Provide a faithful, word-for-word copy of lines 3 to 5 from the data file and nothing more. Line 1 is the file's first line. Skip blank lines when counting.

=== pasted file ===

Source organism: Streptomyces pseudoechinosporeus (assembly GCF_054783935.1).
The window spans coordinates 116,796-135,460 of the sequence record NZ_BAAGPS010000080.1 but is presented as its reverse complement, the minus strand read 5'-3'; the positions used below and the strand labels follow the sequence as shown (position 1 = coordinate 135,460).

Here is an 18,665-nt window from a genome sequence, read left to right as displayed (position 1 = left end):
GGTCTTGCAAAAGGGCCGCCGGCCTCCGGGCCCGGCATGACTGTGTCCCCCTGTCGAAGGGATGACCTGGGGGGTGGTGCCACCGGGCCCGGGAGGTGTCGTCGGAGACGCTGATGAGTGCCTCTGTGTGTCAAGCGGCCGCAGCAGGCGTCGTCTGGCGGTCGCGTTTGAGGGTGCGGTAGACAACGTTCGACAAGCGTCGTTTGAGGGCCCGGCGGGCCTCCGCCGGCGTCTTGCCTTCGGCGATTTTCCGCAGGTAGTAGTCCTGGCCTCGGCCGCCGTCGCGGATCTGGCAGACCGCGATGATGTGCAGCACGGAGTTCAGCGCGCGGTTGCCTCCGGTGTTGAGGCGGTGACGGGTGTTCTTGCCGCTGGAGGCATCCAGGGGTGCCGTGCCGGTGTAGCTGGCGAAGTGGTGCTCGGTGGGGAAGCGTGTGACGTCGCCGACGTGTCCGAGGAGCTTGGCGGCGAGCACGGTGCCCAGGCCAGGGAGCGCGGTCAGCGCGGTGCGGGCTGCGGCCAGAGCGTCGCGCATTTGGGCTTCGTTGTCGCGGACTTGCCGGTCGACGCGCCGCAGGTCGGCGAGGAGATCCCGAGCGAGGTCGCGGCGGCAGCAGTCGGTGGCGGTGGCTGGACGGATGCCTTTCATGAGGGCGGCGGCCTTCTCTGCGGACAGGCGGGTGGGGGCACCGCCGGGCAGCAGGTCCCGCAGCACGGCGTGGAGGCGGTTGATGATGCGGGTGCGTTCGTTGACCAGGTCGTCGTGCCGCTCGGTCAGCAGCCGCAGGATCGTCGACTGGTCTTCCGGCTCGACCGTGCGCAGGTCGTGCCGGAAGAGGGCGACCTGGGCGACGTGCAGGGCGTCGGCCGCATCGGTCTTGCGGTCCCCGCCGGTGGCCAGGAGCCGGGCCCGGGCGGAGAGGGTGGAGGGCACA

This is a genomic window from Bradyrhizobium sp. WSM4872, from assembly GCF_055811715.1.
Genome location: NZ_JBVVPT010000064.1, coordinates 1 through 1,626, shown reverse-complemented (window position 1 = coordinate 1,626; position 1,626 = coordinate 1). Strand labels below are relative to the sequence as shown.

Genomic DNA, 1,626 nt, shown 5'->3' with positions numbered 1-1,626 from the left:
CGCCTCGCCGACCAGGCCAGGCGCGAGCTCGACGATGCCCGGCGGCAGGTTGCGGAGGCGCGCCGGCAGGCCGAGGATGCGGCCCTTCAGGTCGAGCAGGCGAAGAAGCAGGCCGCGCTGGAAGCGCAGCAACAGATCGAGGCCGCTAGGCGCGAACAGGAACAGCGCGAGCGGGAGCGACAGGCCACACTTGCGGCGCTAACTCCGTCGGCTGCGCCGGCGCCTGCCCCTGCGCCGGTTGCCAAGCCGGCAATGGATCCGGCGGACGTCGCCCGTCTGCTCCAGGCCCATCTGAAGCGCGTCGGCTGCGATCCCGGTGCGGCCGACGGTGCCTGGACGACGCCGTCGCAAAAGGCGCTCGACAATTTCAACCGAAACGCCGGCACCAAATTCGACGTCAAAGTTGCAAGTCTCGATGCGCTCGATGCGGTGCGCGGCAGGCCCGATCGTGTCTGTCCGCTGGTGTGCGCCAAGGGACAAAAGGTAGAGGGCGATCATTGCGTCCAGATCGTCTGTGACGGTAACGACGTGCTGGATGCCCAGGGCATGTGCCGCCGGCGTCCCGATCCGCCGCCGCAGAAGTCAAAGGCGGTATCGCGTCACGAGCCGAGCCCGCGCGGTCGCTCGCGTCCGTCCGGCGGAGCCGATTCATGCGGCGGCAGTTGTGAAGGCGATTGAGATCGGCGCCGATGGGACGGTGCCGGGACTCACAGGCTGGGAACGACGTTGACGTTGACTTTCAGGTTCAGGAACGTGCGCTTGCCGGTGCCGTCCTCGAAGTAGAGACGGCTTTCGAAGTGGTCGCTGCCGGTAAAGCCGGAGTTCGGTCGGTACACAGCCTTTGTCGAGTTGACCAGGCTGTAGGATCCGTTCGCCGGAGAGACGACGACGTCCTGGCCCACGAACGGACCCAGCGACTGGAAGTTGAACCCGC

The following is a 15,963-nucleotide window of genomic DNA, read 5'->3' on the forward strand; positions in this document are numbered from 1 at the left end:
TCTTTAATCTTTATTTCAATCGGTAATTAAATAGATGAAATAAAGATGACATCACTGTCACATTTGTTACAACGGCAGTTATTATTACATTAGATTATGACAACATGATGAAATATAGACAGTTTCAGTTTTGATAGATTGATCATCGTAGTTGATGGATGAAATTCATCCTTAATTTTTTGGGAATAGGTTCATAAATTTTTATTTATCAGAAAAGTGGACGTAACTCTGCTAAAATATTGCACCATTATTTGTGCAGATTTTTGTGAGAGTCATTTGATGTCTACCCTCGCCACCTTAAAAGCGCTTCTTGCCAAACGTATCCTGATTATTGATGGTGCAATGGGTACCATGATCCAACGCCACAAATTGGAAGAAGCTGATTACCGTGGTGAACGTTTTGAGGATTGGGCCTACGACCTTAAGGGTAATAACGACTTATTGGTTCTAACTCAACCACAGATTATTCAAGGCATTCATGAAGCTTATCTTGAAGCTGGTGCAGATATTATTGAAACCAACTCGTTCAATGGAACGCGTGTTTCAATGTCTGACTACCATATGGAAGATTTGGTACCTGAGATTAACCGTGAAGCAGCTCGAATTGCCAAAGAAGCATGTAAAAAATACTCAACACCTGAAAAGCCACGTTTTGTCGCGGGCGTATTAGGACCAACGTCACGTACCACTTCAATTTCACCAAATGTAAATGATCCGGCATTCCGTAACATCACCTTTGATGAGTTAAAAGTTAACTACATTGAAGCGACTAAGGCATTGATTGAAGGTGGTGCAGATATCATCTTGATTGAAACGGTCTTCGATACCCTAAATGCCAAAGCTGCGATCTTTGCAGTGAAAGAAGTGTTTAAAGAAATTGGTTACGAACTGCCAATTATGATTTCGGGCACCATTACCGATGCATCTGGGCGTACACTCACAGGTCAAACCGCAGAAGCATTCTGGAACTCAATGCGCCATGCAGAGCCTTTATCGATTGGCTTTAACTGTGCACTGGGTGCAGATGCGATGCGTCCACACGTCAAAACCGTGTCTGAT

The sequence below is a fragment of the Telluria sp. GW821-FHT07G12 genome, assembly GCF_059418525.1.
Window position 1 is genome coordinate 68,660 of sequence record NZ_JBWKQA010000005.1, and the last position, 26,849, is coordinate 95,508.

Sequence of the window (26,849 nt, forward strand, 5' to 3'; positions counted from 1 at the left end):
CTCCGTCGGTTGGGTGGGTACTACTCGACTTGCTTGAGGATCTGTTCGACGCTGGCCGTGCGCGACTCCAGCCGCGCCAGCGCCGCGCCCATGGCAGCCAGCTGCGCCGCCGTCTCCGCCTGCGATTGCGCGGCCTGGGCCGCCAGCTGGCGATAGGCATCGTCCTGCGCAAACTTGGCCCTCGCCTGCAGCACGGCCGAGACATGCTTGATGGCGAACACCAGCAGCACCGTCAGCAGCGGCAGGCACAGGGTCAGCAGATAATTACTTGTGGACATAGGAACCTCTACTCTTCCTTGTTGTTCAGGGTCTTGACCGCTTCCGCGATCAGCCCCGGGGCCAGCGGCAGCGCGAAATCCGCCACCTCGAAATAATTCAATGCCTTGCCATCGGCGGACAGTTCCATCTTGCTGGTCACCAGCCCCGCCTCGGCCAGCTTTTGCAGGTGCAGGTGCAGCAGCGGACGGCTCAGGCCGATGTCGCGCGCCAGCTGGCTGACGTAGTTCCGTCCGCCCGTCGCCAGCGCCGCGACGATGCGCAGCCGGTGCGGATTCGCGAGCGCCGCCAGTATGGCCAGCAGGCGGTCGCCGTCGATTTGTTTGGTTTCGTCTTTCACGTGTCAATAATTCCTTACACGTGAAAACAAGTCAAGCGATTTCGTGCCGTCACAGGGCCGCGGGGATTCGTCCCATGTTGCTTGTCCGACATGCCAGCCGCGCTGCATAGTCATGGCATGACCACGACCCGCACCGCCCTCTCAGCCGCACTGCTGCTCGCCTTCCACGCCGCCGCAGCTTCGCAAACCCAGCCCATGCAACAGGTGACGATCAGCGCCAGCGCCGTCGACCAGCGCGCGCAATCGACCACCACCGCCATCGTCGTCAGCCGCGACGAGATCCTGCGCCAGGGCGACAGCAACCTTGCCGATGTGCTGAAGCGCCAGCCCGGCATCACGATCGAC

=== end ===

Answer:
Here is an 18,665-nt window from a genome sequence, read left to right as displayed (position 1 = left end):
GGTCTTGCAAAAGGGCCGCCGGCCTCCGGGCCCGGCATGACTGTGTCCCCCTGTCGAAGGGATGACCTGGGGGGTGGTGCCACCGGGCCCGGGAGGTGTCGTCGGAGACGCTGATGAGTGCCTCTGTGTGTCAAGCGGCCGCAGCAGGCGTCGTCTGGCGGTCGCGTTTGAGGGTGCGGTAGACAACGTTCGACAAGCGTCGTTTGAGGGCCCGGCGGGCCTCCGCCGGCGTCTTGCCTTCGGCGATTTTCCGCAGGTAGTAGTCCTGGCCTCGGCCGCCGTCGCGGATCTGGCAGACCGCGATGATGTGCAGCACGGAGTTCAGCGCGCGGTTGCCTCCGGTGTTGAGGCGGTGACGGGTGTTCTTGCCGCTGGAGGCATCCAGGGGTGCCGTGCCGGTGTAGCTGGCGAAGTGGTGCTCGGTGGGGAAGCGTGTGACGTCGCCGACGTGTCCGAGGAGCTTGGCGGCGAGCACGGTGCCCAGGCCAGGGAGCGCGGTCAGCGCGGTGCGGGCTGCGGCCAGAGCGTCGCGCATTTGGGCTTCGTTGTCGCGGACTTGCCGGTCGACGCGCCGCAGGTCGGCGAGGAGATCCCGAGCGAGGTCGCGGCGGCAGCAGTCGGTGGCGGTGGCTGGACGGATGCCTTTCATGAGGGCGGCGGCCTTCTCTGCGGACAGGCGGGTGGGGGCACCGCCGGGCAGCAGGTCCCGCAGCACGGCGTGGAGGCGGTTGATGATGCGGGTGCGTTCGTTGACCAGGTCGTCGTGCCGCTCGGTCAGCAGCCGCAGGATCGTCGACTGGTCTTCCGGCTCGACCGTGCGCAGGTCGTGCCGGAAGAGGGCGACCTGGGCGACGTGCAGGGCGTCGGCCGCATCGGTCTTGCGGTCCCCGCCGGTGGCCAGGAGCCGGGCCCGGGCGGAGAGGGTGGAGGGCACA

This is a genomic window from Bradyrhizobium sp. WSM4872, from assembly GCF_055811715.1.